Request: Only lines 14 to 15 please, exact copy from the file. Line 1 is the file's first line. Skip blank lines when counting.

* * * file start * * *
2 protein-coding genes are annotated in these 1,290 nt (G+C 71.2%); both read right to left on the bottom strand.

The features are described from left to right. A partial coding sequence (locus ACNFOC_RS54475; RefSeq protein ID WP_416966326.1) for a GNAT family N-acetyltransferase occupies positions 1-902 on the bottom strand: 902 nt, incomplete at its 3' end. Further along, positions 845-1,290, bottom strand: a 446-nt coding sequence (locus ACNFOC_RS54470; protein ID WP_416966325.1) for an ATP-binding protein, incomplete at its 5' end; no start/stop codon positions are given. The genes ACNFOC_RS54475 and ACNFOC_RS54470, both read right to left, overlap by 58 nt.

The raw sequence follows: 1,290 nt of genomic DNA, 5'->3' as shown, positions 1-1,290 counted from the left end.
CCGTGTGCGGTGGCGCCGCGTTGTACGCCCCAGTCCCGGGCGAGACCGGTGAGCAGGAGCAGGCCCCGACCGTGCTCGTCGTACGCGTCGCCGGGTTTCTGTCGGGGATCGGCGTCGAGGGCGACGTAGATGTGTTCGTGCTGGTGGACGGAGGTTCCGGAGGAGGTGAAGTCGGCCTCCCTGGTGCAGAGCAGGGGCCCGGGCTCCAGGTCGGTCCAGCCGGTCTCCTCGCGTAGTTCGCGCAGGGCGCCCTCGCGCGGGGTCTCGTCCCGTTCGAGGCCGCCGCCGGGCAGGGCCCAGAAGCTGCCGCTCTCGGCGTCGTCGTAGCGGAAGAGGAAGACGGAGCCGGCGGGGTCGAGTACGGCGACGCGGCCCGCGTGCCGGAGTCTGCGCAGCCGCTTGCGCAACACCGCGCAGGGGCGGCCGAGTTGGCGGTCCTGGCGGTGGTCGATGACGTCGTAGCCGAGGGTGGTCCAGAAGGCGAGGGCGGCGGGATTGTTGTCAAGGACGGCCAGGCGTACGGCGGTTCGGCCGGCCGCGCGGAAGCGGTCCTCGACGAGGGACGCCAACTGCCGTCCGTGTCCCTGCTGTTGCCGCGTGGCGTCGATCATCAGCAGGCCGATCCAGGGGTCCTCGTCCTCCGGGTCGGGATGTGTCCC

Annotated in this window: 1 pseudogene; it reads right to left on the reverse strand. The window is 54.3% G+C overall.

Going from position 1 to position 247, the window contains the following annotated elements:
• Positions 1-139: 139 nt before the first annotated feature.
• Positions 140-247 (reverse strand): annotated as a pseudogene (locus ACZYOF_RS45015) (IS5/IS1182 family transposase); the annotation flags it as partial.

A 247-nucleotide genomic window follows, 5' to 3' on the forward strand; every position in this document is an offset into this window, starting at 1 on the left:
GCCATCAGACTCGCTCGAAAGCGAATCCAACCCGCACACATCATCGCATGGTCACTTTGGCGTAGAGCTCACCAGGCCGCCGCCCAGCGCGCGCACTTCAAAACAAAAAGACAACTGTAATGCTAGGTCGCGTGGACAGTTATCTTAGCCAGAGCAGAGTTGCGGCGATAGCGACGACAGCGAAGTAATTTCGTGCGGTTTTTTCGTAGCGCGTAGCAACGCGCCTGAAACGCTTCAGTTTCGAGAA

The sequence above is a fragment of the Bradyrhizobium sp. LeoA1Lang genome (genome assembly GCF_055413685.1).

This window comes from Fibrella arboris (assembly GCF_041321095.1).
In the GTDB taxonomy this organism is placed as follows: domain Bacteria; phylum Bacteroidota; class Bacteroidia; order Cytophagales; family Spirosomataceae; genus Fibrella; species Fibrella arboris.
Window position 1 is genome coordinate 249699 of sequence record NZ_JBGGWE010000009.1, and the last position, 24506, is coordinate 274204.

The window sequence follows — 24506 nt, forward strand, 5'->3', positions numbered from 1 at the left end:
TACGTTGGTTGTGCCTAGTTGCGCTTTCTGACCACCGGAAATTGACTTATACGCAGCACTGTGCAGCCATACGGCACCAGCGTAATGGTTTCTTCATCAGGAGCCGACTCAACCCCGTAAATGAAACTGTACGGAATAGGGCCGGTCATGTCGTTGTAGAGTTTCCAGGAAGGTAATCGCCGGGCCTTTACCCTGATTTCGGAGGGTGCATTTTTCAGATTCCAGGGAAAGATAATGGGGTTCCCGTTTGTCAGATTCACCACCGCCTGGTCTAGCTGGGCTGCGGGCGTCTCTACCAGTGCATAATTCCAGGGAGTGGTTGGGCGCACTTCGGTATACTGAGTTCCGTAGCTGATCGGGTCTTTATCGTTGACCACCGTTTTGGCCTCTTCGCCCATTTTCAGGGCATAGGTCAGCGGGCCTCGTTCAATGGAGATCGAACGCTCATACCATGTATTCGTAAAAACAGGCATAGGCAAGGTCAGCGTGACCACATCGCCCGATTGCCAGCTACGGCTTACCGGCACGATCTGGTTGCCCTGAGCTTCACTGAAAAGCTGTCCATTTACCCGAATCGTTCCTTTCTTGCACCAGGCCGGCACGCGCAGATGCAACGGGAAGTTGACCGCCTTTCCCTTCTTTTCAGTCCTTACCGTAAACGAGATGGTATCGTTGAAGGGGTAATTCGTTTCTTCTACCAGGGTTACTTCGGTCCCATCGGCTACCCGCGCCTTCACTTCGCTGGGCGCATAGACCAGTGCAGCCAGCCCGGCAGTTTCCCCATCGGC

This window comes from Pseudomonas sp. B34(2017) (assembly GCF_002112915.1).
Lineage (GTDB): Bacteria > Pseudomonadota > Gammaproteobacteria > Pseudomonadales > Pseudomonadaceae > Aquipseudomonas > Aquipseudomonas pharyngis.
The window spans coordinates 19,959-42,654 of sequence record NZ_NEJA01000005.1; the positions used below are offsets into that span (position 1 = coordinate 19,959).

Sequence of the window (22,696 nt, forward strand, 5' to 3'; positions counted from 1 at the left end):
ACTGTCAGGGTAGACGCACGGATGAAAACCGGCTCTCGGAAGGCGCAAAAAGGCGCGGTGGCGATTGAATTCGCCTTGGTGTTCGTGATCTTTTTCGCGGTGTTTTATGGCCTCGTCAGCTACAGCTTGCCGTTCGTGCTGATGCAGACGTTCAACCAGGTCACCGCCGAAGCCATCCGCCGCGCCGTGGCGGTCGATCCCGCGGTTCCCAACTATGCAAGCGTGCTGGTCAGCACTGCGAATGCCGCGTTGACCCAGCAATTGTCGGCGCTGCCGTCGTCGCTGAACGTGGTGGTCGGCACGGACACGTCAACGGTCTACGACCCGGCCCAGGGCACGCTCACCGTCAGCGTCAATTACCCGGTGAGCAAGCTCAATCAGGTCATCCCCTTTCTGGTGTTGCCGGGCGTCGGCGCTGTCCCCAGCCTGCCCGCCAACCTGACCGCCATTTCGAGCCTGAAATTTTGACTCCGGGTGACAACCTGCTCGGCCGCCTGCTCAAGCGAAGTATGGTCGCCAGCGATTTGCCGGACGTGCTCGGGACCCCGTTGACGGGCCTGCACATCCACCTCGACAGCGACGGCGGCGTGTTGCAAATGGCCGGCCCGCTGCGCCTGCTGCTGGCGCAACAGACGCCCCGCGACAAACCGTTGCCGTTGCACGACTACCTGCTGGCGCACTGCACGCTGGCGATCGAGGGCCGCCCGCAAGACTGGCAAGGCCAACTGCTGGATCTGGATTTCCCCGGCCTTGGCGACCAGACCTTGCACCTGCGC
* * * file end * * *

Window position 1 is genome coordinate 249699 of sequence record NZ_JBGGWE010000009.1, and the last position, 24506, is coordinate 274204.

The window sequence follows — 24506 nt, forward strand, 5'->3', positions numbered from 1 at the left end: